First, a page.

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Obesity surgery


PURPOSE: Individual weight loss outcomes after bariatric surgery can vary considerably. As a result, identifying and assisting patients who are not on track to reach their weight loss goals can be challenging.

MATERIALS AND METHODS: Using a bariatric surgery outcomes calculator, which was formulated using a state-wide bariatric-specific data registry, predicted weight loss at 1 year after surgery was calculated on 658 patients who underwent bariatric surgery at 35 different bariatric surgery programs between 2015 and 2017. Patient characteristics, postoperative complications, and weight loss trajectories were compared between patients who met or exceeded their predicted weight loss calculation to those who did not based on observed to expected weight loss ratio (O:E) at 1 year after surgery.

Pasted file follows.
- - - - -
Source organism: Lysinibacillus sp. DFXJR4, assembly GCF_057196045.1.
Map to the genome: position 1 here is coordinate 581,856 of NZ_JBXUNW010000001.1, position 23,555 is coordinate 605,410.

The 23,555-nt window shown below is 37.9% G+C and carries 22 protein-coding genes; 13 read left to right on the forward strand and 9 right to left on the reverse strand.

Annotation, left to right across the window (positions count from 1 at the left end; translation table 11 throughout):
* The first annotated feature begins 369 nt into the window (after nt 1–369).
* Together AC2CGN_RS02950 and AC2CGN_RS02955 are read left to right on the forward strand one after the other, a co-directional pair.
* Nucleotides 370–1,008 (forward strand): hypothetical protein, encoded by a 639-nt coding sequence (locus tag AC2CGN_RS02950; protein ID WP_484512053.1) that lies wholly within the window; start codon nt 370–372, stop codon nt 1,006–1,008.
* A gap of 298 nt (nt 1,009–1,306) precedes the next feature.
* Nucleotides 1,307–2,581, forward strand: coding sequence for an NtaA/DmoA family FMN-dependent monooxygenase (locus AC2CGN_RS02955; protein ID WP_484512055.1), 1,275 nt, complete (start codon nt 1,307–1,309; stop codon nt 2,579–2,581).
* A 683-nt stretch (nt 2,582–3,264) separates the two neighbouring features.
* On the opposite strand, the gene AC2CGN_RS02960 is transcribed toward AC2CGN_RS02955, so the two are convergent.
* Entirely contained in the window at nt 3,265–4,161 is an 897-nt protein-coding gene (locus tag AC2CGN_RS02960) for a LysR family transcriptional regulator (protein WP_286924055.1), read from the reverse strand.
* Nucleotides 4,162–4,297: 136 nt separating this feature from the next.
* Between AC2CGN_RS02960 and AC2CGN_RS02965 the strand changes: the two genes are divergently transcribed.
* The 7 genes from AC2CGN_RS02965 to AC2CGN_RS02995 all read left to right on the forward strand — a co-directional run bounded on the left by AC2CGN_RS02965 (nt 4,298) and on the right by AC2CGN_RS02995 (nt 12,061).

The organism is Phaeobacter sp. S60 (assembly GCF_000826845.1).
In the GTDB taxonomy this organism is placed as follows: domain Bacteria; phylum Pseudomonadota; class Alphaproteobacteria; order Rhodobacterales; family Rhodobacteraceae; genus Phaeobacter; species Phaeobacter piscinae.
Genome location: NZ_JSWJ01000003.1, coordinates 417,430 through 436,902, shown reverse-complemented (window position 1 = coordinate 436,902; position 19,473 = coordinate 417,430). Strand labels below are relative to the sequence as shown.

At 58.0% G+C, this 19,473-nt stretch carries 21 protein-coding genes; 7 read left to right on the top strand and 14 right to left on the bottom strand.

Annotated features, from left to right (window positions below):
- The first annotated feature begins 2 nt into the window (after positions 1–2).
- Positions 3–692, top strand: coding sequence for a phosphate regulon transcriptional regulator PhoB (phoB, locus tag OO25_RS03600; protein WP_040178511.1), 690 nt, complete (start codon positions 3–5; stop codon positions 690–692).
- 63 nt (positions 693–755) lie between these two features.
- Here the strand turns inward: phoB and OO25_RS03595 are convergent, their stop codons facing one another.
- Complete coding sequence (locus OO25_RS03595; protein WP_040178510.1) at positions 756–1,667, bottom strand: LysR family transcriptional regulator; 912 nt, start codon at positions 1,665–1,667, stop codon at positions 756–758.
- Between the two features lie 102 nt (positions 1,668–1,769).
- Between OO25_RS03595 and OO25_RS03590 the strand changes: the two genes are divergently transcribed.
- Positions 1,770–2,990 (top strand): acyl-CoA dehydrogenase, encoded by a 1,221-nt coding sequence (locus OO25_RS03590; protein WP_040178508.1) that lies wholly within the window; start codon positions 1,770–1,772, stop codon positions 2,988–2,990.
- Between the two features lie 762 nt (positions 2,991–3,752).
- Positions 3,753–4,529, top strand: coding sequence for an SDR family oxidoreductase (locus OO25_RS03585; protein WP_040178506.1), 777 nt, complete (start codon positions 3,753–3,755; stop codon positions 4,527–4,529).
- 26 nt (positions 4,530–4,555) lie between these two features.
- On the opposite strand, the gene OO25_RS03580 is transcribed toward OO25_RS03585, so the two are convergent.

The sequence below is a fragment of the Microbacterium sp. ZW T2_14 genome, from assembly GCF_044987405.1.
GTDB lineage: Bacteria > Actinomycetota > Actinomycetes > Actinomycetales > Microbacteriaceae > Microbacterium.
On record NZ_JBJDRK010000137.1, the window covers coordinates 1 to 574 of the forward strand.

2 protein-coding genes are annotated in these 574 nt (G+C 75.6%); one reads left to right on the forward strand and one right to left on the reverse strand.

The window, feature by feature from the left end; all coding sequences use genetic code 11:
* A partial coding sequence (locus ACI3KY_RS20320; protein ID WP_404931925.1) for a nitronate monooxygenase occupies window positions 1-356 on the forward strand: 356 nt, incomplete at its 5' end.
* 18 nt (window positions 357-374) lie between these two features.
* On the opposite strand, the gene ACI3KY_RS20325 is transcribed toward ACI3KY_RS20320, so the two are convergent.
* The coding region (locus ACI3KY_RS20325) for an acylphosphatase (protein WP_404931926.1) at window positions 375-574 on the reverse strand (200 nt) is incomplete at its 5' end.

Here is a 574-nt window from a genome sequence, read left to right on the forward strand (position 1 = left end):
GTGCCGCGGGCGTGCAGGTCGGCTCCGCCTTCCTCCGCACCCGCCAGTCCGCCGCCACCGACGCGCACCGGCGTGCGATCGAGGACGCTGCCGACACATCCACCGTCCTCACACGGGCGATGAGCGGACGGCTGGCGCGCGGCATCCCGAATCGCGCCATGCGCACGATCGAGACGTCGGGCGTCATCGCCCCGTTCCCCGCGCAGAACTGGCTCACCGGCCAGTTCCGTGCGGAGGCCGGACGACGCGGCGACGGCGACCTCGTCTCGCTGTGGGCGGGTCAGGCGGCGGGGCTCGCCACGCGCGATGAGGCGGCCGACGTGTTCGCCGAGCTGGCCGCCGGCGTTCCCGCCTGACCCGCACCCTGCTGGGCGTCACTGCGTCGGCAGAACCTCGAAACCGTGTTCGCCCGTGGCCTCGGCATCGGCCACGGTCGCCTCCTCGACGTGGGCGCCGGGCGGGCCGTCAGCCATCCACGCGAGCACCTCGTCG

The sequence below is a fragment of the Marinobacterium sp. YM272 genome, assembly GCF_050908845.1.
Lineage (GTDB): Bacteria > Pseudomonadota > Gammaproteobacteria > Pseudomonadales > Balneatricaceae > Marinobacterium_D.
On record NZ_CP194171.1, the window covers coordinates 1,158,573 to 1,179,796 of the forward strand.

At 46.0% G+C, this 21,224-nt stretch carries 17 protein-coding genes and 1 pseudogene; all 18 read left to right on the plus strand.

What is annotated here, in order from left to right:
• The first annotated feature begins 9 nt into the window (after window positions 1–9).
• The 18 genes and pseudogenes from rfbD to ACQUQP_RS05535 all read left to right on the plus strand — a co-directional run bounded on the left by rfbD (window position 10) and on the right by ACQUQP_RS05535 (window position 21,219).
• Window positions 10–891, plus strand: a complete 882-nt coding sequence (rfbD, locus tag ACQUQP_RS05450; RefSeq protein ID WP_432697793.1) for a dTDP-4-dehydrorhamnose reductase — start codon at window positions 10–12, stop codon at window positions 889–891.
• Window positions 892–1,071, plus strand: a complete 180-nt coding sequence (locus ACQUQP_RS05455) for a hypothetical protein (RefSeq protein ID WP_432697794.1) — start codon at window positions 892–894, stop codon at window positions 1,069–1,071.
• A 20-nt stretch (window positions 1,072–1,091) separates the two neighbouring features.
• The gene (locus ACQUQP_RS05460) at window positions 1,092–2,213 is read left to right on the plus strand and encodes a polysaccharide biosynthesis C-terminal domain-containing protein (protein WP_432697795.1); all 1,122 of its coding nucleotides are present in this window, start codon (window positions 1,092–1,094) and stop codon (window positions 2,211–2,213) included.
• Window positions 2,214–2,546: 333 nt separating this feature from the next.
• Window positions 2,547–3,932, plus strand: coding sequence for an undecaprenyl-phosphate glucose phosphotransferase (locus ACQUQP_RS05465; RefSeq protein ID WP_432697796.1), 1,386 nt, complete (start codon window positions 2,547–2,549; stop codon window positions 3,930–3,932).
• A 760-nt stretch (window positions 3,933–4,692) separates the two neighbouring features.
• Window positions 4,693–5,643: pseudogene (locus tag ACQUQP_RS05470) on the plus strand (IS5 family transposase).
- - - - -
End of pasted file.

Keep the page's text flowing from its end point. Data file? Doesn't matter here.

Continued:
RESULTS: Patients who did not meet their predicted weight loss at 1 year (n = 237, 36%) had a mean O:E of 0.71, while patients who met or exceeded their prediction (n = 421, 63%) had a mean O:E = 1.14. At 6 months, there was a significant difference in the percent of the total amount of predicted weight loss between the groups (88% of total predicted weight loss for those that met their 1-year prediction vs 66% for those who did not, p < 0.0001). Age, gender, procedure type, and risk-adjusted complication rates were similar between groups.

CONCLUSION: Using a bariatric outcomes calculator can help set appropriate weight-loss expectations after surgery and also identify patients who may benefit from additional therapy prior to reaching their weight loss nadir.

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ePub ahead of print



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